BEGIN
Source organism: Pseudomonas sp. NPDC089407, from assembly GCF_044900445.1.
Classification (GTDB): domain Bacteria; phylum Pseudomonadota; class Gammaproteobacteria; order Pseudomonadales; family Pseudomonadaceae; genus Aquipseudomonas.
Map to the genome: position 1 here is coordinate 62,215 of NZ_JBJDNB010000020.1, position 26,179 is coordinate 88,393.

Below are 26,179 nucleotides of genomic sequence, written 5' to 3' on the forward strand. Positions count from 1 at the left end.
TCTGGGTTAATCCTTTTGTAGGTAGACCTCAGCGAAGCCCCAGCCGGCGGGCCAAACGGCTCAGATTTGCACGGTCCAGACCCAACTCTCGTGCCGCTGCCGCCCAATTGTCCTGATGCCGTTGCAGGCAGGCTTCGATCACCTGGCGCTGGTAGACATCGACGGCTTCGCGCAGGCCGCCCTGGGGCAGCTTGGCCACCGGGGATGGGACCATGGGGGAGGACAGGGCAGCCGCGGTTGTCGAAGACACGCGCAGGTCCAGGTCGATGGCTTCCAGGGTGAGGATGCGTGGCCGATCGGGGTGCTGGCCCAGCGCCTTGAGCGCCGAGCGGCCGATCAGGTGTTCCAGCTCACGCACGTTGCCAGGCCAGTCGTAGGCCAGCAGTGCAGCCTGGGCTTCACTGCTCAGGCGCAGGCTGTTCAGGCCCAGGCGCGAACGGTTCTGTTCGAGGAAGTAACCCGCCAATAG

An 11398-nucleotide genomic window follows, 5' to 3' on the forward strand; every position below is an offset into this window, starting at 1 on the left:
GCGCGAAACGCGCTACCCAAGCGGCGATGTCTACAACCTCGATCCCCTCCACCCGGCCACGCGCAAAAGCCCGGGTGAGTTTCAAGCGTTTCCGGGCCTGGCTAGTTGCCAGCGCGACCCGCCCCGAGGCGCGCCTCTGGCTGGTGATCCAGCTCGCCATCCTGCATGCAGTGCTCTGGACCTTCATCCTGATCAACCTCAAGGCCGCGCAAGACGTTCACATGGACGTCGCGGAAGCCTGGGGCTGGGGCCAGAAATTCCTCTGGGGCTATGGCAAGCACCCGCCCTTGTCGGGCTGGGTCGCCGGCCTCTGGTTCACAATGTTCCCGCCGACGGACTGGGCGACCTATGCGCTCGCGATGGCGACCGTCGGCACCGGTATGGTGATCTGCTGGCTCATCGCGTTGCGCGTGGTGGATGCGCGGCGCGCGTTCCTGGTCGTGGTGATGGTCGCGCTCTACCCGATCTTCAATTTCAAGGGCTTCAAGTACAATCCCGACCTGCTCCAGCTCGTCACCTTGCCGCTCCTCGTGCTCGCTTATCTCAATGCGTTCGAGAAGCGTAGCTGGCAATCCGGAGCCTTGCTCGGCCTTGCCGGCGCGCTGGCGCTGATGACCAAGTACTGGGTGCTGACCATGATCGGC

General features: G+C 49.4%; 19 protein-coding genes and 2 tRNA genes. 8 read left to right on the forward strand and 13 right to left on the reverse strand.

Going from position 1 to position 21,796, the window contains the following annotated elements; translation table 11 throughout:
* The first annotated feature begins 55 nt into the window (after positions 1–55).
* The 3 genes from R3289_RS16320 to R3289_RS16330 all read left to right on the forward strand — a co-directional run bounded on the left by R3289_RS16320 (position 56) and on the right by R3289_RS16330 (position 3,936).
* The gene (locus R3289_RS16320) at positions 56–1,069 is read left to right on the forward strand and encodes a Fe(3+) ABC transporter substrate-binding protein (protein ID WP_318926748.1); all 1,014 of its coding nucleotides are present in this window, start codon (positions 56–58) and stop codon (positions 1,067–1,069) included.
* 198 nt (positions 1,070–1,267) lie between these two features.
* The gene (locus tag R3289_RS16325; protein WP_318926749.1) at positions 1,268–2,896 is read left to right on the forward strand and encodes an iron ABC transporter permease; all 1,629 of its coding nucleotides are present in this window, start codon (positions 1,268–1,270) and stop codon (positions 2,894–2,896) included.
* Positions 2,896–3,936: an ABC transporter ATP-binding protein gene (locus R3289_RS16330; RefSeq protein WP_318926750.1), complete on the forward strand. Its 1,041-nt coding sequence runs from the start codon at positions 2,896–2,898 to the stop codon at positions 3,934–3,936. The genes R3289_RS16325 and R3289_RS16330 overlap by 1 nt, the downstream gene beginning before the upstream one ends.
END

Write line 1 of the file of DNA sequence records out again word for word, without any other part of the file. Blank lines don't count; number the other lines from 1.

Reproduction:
Source organism: Pseudomonas sp. NPDC089407, from assembly GCF_044900445.1.